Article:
Samsung Galaxy S8 vs LG G6: Welcome to the Flagship Battle

Samsung S8 and LG G6, launched on Monday, compared for specifications, price tag, variations and features.

Tech News
5 min read
LG G6 and the Samsung Galaxy S8. (Photo: <b>The Quint</b>)

Samsung and LG are the first set of brands to launch 2017 flagship phones in India. Priced upwards of Rs 50,000, both the Galaxy S8 and the G6 rank as top-end device that will be invariably compared with this year’s iPhone.

But before that, let’s take a look at how Samsung and LG have improved things this year, what changes make their respective flagship phones worth going for, and yes – which one of these two would we pick as the ultimate flagship.



Samsung has worked hard to reduce the size of bezel on the Galaxy S8, calling it infinity display. The curve edges on both the sides of this 5.8-inch device ensure that the size never wears you down. Samsung has opted for 3D-touch Home button, which has made the display even bigger. The fingerprint scanner is awkwardly placed right next to the camera sensor at the back.

The use of glass on both sides does make it slippery and we’re not sure what happens if the Galaxy S8 ends up being prey of a mishap.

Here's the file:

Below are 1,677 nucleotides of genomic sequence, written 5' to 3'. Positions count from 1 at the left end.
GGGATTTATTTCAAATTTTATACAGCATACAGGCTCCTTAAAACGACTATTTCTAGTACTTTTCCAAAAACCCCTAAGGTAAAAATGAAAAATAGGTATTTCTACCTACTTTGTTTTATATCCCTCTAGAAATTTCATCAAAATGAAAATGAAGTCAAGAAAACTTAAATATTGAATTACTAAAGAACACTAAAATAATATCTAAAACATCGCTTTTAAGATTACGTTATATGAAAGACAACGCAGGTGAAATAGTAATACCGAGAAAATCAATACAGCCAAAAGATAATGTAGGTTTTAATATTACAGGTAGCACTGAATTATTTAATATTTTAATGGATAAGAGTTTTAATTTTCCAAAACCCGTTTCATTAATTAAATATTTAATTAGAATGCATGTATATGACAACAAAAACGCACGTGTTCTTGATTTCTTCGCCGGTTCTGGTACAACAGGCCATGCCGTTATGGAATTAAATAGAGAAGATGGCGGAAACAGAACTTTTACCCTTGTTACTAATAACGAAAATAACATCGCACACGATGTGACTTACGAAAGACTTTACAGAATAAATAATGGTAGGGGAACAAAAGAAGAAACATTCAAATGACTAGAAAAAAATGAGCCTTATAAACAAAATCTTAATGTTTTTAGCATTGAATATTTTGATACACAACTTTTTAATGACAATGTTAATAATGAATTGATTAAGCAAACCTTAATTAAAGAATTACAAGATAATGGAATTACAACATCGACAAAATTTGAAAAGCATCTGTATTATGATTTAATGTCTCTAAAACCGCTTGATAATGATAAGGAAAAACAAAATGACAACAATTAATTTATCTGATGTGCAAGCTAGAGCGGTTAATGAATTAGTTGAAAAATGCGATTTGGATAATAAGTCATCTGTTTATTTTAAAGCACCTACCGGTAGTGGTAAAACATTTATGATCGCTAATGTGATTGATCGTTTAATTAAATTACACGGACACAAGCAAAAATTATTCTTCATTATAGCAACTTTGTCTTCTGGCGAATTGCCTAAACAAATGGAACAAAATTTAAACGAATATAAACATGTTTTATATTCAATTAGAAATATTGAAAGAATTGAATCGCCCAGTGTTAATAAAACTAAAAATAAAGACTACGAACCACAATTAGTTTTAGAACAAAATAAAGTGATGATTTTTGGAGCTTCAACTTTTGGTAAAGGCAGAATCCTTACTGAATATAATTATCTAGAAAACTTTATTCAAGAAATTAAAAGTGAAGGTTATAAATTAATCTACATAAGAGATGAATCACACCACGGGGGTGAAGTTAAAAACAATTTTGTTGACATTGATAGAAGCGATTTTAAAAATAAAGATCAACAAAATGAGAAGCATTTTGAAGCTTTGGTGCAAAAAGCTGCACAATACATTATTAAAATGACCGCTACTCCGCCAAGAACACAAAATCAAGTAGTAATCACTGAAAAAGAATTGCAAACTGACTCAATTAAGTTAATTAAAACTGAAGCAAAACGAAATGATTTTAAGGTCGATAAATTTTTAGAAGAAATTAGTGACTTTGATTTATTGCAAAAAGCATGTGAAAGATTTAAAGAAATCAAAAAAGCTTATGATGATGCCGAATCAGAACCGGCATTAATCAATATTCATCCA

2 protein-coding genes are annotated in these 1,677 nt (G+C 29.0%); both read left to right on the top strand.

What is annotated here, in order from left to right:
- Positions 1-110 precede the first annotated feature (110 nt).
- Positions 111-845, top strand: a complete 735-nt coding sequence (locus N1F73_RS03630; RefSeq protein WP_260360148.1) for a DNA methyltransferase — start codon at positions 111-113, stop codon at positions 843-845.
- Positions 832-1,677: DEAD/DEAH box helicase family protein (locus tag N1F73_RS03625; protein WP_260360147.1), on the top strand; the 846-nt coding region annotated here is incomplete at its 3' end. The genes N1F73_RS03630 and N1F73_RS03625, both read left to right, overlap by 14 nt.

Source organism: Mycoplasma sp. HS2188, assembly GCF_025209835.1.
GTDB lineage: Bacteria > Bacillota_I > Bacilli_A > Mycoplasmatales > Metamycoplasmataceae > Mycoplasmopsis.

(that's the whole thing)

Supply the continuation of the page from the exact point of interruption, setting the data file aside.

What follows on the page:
The edge design of the Galaxy S8 is prominent. (Photo: <b>The Quint</b>)
The edge design of the Galaxy S8 is prominent. (Photo: The Quint)

Also Read: Careful With the Samsung Galaxy S8’s Display, Or Be Ready to Pay

LG, on the other hand, has ditched its modular formula and gone back to the basics with the G6. The phone sized at 5.7-inch feels bigger and bulkier than the Galaxy S8, and while the bezels have been smartly taken care of, LG claims that the G6 is more durable than its delicate competition.

Winner: Samsung Galaxy S8 without any doubts.


With the Samsung Galaxy S8, you get a 5.8-inch display that packs 2960x1440 pixels resolution, underneath the Super AMOLED panel that is Samsung’s speciality. Infinity display is a big improvement on the one-side edged Galaxy S7 Edge from last year, giving the Galaxy S8 a premium appeal that a flagship device deserves.

LG’s 5.7-inch display on the G6 is more conventional and when you compare to the Galaxy S8’s display, the former lacks the high colour reproduction of Samsung that makes a blue look brighter than it actually is.

Samsung Galaxy S8 is bigger in size than the LG G6, but feels compact. (Photo: <b>The Quint</b>)
Samsung Galaxy S8 is bigger in size than the LG G6, but feels compact. (Photo: The Quint)

In terms of overall quality, Samsung trumps the LG’s G6 hands-down in terms of quality as well as the way it has been built. As for LG, the G6 is a good effort that pales in front of what’s coming up later this year.

Winner: Samsung for its display quality, LG gets some points for its durability



This is where LG lags behind the Samsung’s flagship. In India, the Galaxy S8 packs the Exynos 8895 processor, with 4GB RAM and 64GB of onboard storage, which is expandable. In other countries, you get the phone with Snapdragon 835.

Both the phones have a glass-back body. (Photo: <b>The Quint)</b>
Both the phones have a glass-back body. (Photo: The Quint)